One day in Da Lat was enough to eat a lot of amazing street food (the earlier the better) and try out new Vietnamese desserts, drink morning coffee with local men, stay at a hostel run by the craziest and most welcoming family and where they make family meals and encourage spooning your neighbor by putting the beds very close to each other.
When the carrots were roasting in the oven and the scent of garlic mixed with cumin and coriander spread through the house, when the oranges were segmented and when the slices of perfectly ripe avocado were mixed with a little bit of olive oil, orange juice and salt, I had my hopes set high.
But I was still overwhelmed when I took my first bite. The combination of different spices, flavors, textures and temperatures took me completely by surprise and knocked me off my feet.
I ate this salad with a friend, but not a single word was spoken during lunch, we were too busy enjoying the salad and going for seconds and thirds.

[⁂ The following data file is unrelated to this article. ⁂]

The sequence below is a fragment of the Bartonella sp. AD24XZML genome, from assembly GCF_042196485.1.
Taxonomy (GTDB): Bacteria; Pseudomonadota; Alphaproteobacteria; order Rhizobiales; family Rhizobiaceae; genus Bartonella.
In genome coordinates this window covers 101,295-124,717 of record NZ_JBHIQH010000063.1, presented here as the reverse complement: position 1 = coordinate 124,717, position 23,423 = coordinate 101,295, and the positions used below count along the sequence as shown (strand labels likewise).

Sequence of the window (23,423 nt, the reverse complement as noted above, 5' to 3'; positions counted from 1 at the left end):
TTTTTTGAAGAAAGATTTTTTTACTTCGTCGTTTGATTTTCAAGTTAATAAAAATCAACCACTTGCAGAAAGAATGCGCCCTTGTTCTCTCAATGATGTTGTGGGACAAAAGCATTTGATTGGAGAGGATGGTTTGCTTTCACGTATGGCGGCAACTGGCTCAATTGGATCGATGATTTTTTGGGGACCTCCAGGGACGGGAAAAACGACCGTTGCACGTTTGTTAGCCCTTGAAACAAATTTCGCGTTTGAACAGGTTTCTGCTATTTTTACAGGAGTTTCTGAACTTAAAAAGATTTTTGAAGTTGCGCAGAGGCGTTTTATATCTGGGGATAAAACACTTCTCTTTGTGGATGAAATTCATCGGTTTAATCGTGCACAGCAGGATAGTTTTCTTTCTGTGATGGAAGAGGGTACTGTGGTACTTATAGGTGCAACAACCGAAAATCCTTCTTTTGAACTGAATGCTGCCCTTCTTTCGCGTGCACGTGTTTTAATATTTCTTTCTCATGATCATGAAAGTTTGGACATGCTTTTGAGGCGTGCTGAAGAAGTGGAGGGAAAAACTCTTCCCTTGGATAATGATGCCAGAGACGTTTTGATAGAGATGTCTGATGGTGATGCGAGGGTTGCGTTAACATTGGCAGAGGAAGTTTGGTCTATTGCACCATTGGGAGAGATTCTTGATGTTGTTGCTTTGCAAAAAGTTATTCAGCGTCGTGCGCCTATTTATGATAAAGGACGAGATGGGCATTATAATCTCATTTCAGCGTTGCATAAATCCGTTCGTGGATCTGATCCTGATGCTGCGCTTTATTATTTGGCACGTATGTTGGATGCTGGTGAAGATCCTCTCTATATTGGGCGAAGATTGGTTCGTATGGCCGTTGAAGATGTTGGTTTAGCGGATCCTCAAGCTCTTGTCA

Last winter when I was all homesick and feeling down I bought a new cookbook to cheer myself up, even though I knew I had to wait at least half a year before having the opportunity again to be back in the kitchen.
This Heston Blumenthal cookbook has recipes that are, compared to his other recipes, quite doable to prepare at home, but almost all the recipes require various complicated steps and fairly advanced cooking skills. So to play it safe I started with the easiest recipe from the book, it’s actually so easy that I’m a bit embarrassed that from all the adventurous and challenging recipes in the book I chose this recipe that even the biggest douche could make in his sleep.
But I know why I chose this recipe to be the first one: Heston Blumenthal calls this his secret vice. And if one of the best chefs in the world, someone who can create the most amazing and complicated dishes, calls a simple prawn cocktail his secret vice, all the adventurous recipes have to wait cause this will simple salad had to be put on top of the list.